JAMES DOWNEY:
OK.
INTERVIEWER:
So, [laughs] but, let me change the subject, just sort of redirect it, OK?
JAMES DOWNEY:
OK, all right, OK.
INTERVIEWER:
Now, after the Union won—
JAMES DOWNEY:
Yeah.
INTERVIEWER:
OK, and they got, they then sort of redirected their actions, their direction, and got involved in electoral politics, sort of sponsoring candidates and running candidates and whatnot.
JAMES DOWNEY:
Right, right.
INTERVIEWER:
Why? Why did they feel that that was a push?
JAMES DOWNEY:
Well, you see, back in the '20s, '30s, here, when election time would come, the company would have, these white mens were candidates. They would come up here on plan eleven, and -- plan eleven extension, where these black churches were, they would come there and tell the peoples to vote for this candidate, or that candidate, you see? And therefore, the peoples, that's who they would vote for, you see? They would give the preachers, I guess, five or ten dollars, whatever it may be, see. They knew that the blacks had faith in their ministers, so this, they figure, you got him, and he'll lead the flocks.
INTERVIEWER:
Stop, let's stop, that's not where we want to go.
JAMES DOWNEY:
OK.
JAMES DOWNEY:
I recall the first time my father, well, the first time he ran for public election, was, he ran for the inspector, the poll inspector. What that person does, they watch and see that no tampering with the ballot, understand? OK. He kept order at the poll. Well, hey, that was a big,that was a big thing, you understand? Because all before, it was all white. Well, in this day and time, you know, it's a small thing, it's a small thing, you understand, but he ran and won that. From there, then he went on and won out in the union, as vice-president. The point, what I'm getting at here is that, elections, political elections, is what govern the country, it govern everybody lives, politics. I don't care what field you're in or whatever, it's politics, and that's what governs you. In my lifetime, I ran for city council here, it was a borough at the time. I won the first time, first black ever ran, ever won for council here in Aliquippa. I won it. OK. I, I, before I even ran—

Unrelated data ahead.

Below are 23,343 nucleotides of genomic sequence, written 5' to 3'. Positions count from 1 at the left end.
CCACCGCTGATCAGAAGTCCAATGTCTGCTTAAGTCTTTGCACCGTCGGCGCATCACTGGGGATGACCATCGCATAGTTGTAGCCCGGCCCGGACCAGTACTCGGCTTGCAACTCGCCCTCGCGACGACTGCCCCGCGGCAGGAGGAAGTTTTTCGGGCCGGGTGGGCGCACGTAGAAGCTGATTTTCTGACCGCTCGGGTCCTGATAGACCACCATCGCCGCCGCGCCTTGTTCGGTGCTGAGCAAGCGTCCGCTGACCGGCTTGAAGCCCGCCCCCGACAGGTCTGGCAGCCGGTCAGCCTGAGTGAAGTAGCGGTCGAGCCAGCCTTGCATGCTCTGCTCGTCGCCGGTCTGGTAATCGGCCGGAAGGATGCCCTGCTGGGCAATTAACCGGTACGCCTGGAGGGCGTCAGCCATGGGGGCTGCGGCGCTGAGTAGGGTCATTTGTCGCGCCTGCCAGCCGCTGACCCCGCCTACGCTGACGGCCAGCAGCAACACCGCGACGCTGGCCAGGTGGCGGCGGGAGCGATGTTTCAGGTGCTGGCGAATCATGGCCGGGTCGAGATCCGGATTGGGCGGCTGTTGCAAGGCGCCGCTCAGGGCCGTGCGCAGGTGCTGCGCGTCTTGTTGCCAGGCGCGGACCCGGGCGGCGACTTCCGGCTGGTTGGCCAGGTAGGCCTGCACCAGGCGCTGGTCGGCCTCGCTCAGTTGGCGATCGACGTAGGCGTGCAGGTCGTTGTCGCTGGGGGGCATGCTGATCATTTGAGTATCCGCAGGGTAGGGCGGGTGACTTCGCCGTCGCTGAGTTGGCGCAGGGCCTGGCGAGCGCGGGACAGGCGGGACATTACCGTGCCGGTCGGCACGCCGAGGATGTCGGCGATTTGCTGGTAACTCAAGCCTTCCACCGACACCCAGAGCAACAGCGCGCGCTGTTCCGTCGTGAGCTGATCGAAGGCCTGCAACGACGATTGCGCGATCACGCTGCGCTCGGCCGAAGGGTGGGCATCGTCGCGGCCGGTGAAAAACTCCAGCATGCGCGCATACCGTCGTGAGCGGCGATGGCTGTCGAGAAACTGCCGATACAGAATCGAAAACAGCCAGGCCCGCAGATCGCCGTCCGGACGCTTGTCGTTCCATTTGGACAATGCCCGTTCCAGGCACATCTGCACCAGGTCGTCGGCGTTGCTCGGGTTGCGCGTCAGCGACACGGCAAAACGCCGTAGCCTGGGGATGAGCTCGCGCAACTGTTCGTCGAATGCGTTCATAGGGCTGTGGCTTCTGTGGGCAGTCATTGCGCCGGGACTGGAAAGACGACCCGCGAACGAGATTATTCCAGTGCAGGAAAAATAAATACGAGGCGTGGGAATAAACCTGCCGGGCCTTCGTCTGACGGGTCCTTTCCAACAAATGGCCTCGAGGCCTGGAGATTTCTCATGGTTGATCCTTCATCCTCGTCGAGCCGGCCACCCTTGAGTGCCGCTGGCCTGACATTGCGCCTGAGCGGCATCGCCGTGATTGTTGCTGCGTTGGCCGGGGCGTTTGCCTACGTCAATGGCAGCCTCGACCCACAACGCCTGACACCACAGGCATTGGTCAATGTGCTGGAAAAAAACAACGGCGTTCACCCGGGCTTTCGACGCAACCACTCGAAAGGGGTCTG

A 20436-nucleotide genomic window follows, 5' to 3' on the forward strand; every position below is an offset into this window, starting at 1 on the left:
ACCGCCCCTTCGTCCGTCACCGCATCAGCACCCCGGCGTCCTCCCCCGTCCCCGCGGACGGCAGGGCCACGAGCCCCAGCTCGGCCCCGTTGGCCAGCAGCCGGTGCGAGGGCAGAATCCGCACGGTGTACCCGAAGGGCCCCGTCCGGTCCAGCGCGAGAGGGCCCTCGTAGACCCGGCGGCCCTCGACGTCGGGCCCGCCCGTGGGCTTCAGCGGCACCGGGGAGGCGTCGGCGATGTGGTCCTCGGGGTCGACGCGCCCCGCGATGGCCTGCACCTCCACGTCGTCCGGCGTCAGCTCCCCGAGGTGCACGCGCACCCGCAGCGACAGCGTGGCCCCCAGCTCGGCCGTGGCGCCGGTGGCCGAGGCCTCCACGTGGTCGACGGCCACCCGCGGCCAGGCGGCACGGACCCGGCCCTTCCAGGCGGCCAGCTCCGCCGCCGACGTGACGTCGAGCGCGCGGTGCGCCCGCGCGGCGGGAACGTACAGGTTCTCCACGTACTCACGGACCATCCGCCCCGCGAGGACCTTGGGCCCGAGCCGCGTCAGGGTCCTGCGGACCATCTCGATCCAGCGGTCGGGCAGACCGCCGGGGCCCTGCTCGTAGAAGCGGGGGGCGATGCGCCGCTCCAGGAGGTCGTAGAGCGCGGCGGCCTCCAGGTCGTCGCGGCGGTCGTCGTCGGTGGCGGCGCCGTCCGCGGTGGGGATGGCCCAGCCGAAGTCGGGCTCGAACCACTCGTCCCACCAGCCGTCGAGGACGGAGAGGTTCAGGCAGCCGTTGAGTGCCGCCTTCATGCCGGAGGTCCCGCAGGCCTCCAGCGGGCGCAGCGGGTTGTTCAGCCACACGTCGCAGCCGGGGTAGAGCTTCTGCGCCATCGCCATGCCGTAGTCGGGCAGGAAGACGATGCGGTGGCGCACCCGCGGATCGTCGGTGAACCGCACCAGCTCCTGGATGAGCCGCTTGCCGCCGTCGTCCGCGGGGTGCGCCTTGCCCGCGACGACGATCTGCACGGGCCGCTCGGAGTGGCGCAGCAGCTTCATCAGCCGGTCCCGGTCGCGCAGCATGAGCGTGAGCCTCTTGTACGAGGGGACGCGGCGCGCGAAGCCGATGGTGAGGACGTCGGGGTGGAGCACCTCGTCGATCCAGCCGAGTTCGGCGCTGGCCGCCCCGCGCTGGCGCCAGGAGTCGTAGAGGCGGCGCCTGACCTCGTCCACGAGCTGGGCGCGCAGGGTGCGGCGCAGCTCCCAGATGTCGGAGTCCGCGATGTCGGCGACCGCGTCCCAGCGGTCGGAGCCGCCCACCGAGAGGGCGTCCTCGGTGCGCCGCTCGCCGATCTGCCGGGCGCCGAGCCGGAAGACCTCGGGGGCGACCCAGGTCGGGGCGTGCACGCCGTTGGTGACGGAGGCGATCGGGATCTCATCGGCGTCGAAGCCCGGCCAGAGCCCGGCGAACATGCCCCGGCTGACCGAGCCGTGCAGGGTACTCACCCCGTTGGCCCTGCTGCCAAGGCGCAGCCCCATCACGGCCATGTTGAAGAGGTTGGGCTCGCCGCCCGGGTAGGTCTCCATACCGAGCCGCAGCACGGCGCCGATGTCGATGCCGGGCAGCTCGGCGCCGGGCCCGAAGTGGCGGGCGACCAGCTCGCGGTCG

INTERVIEWER:
Mr. Downey, I have to stop you here, I have to stop you, because you're getting me out of the '30s.
JAMES DOWNEY:
OK.
INTERVIEWER:
Cause that's out of time.
JAMES DOWNEY:
OK.
INTERVIEWER:
We just want to talk about elections in general.
JAMES DOWNEY:
OK.
INTERVIEWER:
Ready?
CAMERA CREW MEMBER:
Ready.
JAMES DOWNEY:
It was very important that people register and vote, in order to elect officials that will give you, give you justice. When I say, I mean, justice, this means, this comes from the city officials, county officials, and the state officials, and the United States officials. In the local, in your local community, you elect councilmen, and therefore, they are your governing body. You put them in when you vote for them, they serve you, and therefore, in other words, they set the rules that you will live by in that community, you know. Therefore, it's important that you register and vote, because that's the only way that you're gonna get justice, is by voting. Voting people in, and voting people out. It goes all the way to the courthouse, to judges, are put in by you. Sometimes or other they may not do as you see fit, but they put in, but they are in control. And—